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Try Regional Bus Shelters

February 21, 2005

The sad state of Hartford's bus shelters points indirectly to a weakness in Connecticut's governmental structure. Hartford has been dithering over its bus shelter contract for a couple of years. As a result, maintenance has slipped and many of the shelters are covered with graffiti and awash in litter. A number of shelters have broken or missing panels of plexiglass, compromising their ability to offer shelter. They are a disgrace.

But should there even be a city contract? The buses are run regionally. The Hartford Division of Connecticut Transit runs local or express bus service in 26 towns in the capital area, under contract with the state Department of Transportation.

Economy of scale suggests there should be a regional bus shelter contract. The problem is that there is no regional entity with the authority to run such a program. As a result, bus shelters in the region range from the very bad to the quite nice. Some towns have built attractive shelters at some stops, other towns haven't. The region doesn't even have a uniform system of bus signs. Not all bus stops are shoveled when it snows, forcing passengers to clamber over roadside snow piles to get to the bus.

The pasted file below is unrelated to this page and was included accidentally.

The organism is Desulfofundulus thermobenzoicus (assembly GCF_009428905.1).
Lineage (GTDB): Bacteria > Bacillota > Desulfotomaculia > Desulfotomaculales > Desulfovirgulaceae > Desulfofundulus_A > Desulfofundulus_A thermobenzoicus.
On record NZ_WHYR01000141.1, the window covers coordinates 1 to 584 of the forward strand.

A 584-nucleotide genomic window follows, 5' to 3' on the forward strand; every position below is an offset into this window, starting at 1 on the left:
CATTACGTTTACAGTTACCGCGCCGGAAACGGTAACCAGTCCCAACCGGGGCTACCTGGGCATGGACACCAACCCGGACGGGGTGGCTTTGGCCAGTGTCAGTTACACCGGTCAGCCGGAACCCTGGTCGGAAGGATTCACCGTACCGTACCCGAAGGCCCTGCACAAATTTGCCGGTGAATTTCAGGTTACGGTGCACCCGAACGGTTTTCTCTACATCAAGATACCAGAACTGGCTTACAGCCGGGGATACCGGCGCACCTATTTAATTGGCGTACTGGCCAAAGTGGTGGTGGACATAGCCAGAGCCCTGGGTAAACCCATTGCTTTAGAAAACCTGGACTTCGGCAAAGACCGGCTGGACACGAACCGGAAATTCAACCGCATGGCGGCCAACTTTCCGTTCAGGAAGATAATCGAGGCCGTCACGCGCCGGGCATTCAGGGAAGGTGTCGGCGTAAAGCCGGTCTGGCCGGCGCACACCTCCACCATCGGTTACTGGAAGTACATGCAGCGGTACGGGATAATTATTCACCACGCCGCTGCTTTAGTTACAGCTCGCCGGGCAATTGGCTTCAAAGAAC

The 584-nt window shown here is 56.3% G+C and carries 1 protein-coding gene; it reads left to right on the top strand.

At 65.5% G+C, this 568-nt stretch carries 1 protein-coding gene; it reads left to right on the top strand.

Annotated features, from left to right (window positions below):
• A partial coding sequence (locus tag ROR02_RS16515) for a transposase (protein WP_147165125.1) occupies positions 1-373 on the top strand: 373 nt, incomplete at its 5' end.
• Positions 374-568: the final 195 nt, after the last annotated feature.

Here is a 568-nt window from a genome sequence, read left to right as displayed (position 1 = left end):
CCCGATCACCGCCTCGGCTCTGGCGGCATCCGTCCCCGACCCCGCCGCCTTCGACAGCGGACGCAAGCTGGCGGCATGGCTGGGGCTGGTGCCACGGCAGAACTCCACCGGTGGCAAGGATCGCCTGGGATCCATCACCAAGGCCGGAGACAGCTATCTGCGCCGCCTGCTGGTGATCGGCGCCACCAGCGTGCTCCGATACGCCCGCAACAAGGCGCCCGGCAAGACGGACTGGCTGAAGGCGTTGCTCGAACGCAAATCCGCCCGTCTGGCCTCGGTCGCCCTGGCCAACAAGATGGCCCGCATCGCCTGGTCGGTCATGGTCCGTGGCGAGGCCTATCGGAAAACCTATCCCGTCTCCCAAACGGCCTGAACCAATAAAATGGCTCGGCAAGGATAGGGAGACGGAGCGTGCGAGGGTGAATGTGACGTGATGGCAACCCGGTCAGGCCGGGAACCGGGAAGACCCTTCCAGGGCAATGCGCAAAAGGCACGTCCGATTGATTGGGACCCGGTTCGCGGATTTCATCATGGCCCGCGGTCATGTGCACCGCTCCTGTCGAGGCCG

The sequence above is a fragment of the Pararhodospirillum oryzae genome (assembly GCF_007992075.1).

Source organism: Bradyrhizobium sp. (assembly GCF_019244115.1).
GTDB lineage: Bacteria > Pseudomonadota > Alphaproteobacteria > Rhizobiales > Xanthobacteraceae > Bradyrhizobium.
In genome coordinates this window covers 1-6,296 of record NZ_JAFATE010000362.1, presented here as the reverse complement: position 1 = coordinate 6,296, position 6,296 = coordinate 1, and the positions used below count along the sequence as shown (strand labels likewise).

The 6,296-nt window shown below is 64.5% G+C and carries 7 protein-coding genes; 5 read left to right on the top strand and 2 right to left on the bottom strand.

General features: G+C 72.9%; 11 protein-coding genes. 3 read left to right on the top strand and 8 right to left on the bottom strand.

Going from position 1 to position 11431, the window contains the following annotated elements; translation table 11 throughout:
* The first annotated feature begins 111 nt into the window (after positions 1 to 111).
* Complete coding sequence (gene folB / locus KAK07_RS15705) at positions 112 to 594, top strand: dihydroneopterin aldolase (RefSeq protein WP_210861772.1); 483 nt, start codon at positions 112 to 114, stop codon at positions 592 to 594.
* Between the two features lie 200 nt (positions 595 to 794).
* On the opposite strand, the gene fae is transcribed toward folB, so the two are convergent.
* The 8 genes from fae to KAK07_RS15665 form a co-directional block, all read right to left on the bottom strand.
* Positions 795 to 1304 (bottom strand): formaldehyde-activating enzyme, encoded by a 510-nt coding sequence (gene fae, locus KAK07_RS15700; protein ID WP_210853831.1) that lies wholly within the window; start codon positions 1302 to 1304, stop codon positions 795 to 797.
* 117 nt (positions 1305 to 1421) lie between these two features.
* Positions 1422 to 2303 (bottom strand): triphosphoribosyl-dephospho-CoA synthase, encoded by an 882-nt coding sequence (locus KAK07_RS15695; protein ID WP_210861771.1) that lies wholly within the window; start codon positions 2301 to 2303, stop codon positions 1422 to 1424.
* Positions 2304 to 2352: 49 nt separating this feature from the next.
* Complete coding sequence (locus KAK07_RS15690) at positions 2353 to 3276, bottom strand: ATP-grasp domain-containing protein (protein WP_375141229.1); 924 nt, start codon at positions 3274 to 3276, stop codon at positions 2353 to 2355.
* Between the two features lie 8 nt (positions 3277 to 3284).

This shows no respect for bus riders. It treats them as second-class citizens. That's wrong. People who take the bus are being good citizens. They aren't putting cars on the road, using up fuel, creating more pollution. We should encourage the use of buses, not make the experience unpleasant.

Regional bus shelter contracts are used in places such as Bridgeport and Westchester County, N.Y. Typically, a regional government or agency will hire a contractor to sell advertising that is posted on the shelters in return for maintaining them. Revenues are shared with the communities.

Obviously Connecticut doesn't have county government. The DOT owns the buses. If the towns agreed, DOT could designate Connecticut Transit, or the Greater Hartford Transit District, or the Capitol Region Council of Governments as the regional agency to create such a contract. If it provides better service to bus riders, why not consider it?

Reprinted with permission of the Hartford Courant. To view other stories on this topic, search the Hartford Courant Archives at http://www.courant.com/archives.
| Last update: September 25, 2012 |
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